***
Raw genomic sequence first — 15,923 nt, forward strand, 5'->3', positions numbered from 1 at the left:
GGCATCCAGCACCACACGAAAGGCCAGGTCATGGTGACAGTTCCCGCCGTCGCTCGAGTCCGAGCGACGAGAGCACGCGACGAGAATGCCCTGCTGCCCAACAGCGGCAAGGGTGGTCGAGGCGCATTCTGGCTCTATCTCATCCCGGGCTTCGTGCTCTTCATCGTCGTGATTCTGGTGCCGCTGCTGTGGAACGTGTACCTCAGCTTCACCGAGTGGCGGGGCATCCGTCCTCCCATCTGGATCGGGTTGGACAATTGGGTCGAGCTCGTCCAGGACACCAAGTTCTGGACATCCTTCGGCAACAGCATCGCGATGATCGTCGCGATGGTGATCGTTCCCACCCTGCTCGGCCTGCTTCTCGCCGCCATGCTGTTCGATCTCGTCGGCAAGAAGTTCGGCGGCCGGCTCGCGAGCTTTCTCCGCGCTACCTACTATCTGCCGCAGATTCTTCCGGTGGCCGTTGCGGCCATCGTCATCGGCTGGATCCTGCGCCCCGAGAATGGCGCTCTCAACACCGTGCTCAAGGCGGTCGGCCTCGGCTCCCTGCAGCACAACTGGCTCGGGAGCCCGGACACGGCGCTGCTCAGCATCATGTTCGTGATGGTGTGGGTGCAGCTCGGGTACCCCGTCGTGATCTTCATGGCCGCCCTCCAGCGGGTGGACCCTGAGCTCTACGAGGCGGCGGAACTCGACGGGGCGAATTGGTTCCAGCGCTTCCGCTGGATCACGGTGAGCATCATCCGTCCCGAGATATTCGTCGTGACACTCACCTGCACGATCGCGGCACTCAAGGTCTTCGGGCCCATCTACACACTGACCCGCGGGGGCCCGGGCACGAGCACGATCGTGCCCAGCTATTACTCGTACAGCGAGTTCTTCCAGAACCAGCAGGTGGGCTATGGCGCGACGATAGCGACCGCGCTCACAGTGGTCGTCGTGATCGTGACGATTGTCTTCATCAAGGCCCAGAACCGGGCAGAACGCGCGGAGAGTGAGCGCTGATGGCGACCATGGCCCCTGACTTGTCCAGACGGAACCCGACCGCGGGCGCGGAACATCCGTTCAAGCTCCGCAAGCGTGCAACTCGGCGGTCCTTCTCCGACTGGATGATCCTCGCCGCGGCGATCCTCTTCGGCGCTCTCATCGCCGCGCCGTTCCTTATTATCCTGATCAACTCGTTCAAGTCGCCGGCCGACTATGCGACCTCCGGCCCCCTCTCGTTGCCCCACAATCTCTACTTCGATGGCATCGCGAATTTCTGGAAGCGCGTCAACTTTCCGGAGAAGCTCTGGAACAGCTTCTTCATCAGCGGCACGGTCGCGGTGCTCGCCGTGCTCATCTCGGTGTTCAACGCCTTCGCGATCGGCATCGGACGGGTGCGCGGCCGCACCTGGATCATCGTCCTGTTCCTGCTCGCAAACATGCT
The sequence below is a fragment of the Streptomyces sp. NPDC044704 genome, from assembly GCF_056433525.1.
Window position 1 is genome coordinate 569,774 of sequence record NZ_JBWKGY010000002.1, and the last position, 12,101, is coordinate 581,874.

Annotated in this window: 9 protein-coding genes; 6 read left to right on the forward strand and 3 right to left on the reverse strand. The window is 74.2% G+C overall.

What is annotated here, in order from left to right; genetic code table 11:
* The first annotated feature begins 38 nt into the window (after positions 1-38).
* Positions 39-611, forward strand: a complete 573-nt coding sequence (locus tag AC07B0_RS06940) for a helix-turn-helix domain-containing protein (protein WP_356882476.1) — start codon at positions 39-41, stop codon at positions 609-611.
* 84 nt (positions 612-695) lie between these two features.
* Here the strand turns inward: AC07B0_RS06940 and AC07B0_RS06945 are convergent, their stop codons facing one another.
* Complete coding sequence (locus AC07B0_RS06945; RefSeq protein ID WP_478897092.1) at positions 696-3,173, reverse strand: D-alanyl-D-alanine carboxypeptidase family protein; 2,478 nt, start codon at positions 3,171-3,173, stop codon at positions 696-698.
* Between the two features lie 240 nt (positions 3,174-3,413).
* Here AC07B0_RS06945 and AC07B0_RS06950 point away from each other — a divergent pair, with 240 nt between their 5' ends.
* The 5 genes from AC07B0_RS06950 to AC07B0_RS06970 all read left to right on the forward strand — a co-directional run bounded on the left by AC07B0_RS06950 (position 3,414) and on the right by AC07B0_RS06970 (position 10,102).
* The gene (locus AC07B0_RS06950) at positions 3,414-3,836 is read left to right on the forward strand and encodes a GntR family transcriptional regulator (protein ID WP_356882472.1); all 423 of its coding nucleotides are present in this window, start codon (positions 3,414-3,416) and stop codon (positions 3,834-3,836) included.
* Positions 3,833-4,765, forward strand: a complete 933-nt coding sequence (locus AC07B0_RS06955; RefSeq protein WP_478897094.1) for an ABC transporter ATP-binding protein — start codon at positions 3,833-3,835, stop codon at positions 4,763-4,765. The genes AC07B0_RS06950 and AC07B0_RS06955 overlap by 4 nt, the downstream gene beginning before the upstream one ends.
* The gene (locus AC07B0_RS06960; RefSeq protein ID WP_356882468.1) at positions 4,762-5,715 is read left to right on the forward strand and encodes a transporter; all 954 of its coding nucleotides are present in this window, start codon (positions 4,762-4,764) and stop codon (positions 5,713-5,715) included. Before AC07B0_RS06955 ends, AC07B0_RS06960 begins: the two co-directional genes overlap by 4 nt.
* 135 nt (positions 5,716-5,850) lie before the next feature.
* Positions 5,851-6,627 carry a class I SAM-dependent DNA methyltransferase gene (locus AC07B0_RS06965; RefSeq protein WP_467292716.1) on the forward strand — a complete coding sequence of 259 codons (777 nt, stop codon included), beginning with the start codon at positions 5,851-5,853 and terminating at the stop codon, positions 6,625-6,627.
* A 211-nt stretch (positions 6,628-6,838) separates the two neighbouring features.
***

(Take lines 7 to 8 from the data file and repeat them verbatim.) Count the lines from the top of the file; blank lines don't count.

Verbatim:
* The first annotated feature begins 38 nt into the window (after positions 1-38).
* Positions 39-611, forward strand: a complete 573-nt coding sequence (locus tag AC07B0_RS06940) for a helix-turn-helix domain-containing protein (protein WP_356882476.1) — start codon at positions 39-41, stop codon at positions 609-611.